comprising an ink-jet head which ejects ink onto the recording medium,
wherein the ink-jet head has a common ink chamber, a plurality of pressure chambers disposed along a plane, a plurality of nozzles which eject the ink, a plurality of individual ink channels which extend from the common ink chamber through the pressure chambers to the nozzles, and an actuator which is disposed so as to face the plurality of pressure chambers to selectively vary a volume of the plurality of pressure chambers; and
the common ink chamber is disposed on a side opposite to the nozzles with respect to the actuator such that the nozzles face downward, and the common ink chamber is disposed above the nozzles, the actuator and the pressure chambers, and as viewed in a direction perpendicular to the plane, the common ink chamber is disposed in a region which overlaps the pressure chambers, and the individual ink channels are formed to penetrate the actuator.
Description
BACKGROUND OF THE INVENTION

1. Field of the Invention

The present invention relates to a liquid ejecting apparatus which ejects a liquid, to a method for manufacturing a liquid ejecting apparatus, and to an ink-jet printer which ejects ink.

2. Description of the Related Art

An example of a liquid ejecting apparatus which ejects a liquid is an ink-jet head which ejects ink from a nozzle as disclosed in U.S. Patent Application Publication No. US 2004/113994 A1 corresponding to Japanese Patent Application Laid-Open 2004-136663, and particularly in FIG. 6. There is a known type of such apparatus which has individual ink channels extending from a manifold through pressure chambers to nozzles, and an actuator which applies pressure to the ink inside the pressure chambers. In such an ink-jet head, the actuator is provided so as to cover the pressure chambers, while the manifold and the nozzles are formed on a side opposite to the actuator in relation to the pressure chambers. When the actuator applies pressure to the ink inside a pressure chamber, the ink is ejected out of the nozzle communicating with this pressure chamber.

SUMMARY OF THE INVENTION

There has been a need in recent years for a plurality of nozzles to be arranged at higher density in order to improve the quality of printed images and to make an ink-jet head more compact. Because an ink-jet head is moved by a carriage within the housing of an ink-jet printer, the size of the head affects the design of the printer and the size of the housing.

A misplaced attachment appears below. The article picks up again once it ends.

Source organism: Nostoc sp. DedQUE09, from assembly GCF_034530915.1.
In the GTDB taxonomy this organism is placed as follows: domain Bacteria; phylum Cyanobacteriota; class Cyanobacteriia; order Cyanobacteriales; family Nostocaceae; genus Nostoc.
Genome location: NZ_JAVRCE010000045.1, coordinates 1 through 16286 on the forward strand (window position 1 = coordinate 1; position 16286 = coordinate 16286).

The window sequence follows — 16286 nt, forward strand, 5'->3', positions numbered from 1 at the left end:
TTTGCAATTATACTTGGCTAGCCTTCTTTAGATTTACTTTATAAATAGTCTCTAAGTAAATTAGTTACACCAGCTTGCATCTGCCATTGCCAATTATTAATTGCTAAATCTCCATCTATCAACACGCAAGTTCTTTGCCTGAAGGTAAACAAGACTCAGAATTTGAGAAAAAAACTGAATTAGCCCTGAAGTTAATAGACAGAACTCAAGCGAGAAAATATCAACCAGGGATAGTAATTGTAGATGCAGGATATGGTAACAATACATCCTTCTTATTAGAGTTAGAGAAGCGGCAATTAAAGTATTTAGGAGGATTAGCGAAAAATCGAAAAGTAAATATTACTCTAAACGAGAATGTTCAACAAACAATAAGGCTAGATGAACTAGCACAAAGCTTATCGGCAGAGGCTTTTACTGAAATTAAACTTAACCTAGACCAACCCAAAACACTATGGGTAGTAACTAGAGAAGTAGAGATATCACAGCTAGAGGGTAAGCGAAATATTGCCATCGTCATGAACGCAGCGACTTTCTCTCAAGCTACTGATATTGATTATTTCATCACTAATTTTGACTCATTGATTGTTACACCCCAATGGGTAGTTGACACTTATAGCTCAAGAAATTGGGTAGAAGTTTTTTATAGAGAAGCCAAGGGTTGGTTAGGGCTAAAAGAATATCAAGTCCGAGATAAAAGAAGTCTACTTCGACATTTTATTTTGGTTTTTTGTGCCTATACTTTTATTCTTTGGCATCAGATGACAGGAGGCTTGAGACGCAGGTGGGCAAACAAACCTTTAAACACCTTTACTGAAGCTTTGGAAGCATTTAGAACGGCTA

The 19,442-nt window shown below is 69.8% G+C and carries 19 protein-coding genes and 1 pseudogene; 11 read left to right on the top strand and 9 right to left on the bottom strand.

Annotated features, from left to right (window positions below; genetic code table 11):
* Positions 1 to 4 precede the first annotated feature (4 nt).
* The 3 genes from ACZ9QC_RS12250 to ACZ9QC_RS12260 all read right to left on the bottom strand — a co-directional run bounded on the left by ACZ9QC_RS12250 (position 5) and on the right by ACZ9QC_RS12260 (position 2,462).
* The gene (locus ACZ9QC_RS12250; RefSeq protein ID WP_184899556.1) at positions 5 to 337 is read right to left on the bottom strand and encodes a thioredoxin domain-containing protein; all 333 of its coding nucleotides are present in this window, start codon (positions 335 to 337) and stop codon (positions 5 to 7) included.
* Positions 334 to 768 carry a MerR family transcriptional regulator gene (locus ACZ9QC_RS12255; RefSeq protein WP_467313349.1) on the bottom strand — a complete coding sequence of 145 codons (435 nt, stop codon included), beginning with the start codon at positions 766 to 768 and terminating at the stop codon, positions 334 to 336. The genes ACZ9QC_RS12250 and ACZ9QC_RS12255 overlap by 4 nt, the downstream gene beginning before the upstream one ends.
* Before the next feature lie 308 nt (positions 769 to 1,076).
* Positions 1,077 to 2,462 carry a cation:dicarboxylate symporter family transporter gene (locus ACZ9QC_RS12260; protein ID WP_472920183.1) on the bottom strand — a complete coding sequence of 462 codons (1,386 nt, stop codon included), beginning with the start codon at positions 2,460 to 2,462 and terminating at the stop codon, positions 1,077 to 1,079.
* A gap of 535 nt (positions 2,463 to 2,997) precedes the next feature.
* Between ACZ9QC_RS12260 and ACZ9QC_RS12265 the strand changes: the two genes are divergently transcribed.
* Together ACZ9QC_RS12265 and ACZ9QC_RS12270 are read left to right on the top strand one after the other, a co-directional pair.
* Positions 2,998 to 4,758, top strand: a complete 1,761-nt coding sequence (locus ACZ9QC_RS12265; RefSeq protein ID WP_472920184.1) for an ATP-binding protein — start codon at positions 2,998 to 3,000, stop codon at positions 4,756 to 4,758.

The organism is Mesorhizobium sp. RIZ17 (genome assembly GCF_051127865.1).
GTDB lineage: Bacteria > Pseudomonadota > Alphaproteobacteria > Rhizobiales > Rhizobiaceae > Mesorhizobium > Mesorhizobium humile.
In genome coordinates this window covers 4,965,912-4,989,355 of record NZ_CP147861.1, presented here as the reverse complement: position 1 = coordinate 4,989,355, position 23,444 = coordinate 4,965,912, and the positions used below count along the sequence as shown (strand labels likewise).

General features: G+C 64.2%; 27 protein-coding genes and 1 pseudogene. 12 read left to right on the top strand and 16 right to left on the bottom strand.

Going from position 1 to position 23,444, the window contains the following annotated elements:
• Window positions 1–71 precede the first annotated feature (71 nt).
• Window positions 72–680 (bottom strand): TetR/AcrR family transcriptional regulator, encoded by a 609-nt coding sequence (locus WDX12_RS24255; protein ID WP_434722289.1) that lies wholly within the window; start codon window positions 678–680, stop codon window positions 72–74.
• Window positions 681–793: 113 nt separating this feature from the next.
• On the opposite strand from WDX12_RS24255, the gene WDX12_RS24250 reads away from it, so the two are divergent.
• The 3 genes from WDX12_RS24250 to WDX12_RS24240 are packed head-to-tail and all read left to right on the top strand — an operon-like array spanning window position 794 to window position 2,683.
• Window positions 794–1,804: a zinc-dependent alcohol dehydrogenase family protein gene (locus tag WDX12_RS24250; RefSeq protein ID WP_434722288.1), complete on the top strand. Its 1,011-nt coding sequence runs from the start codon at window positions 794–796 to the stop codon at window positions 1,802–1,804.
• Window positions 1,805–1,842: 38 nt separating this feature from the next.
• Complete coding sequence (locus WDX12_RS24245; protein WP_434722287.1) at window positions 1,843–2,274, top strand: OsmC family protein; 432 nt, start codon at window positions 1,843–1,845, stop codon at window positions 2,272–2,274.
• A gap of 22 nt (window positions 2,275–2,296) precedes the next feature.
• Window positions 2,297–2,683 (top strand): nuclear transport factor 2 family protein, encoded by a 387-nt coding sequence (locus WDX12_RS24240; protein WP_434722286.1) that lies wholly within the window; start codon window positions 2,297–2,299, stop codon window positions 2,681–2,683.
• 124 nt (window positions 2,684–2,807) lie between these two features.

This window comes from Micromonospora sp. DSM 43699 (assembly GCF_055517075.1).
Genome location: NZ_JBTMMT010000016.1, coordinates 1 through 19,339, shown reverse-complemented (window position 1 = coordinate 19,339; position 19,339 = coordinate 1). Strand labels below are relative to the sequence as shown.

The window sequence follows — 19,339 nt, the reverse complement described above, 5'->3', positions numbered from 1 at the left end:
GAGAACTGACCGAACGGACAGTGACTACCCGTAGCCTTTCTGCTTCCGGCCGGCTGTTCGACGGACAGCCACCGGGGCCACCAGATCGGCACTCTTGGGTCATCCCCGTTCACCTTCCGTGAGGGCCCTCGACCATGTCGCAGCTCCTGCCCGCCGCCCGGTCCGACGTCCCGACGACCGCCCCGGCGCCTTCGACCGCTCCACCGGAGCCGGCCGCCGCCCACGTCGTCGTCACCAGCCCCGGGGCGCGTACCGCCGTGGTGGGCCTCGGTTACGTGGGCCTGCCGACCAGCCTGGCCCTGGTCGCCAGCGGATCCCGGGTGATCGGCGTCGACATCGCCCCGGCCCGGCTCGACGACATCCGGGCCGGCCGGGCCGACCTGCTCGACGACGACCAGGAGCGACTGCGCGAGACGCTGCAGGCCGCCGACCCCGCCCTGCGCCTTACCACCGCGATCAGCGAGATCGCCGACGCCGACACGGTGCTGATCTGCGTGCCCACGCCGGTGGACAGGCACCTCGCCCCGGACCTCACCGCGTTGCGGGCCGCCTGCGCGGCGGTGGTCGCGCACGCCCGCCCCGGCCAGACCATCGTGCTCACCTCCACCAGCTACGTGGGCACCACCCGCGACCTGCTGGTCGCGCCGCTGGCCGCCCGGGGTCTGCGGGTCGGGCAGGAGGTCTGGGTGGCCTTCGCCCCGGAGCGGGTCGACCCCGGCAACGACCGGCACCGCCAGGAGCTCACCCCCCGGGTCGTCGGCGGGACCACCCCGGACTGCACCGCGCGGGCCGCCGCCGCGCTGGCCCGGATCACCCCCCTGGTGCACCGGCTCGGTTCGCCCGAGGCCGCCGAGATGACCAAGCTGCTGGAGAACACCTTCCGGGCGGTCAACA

It is an object of the present invention to provide a liquid ejecting apparatus and an ink-jet printer with which the region in which the nozzles can be disposed can be kept large, and a plurality of nozzles can be disposed at high density.

According to a first aspect of the present invention, there is provided a liquid ejecting apparatus, comprising a common liquid chamber; a plurality of pressure chambers disposed along a plane; a plurality of nozzles which eject liquid; a plurality of individual liquid channels which respectively extend from the common liquid chamber through the pressure chambers to the nozzles; and an actuator which is disposed across from or so as to face the plurality of pressure chambers to selectively vary a volume of the plurality of pressure chambers, wherein the common liquid chamber is disposed on a side opposite to the nozzles with respect to the actuator, and the actuator has a first through-hole which forms a part of the individual liquid channels.

In this liquid ejecting apparatus, the actuator selectively varies the volume of the pressure chambers, which applies pressure to the liquid inside the pressure chambers and ejects the liquid out of the nozzles communicating with the pressure chambers. Here, the nozzles and common liquid chamber which constructs the individual liquid channels are disposed on opposite sides in relation to the actuator, and the individual liquid channels go through or penetrate the actuator at the first through-hole. When the common liquid chamber is thus disposed on a side opposite to the nozzles in relation to the actuator, the region in which the nozzles can be disposed can be larger than when the nozzles and the common liquid chamber are disposed on the same side, as with a conventional ink-jet head. Accordingly, the nozzles can be disposed at higher density.

In the liquid ejecting apparatus of the present invention, the actuator may extend along the plane. Therefore, the common liquid chamber and the nozzles are disposed on both sides with the actuator extending in the plane intervening therebetween, and the individual liquid channels penetrate the actuator at the first through-hole.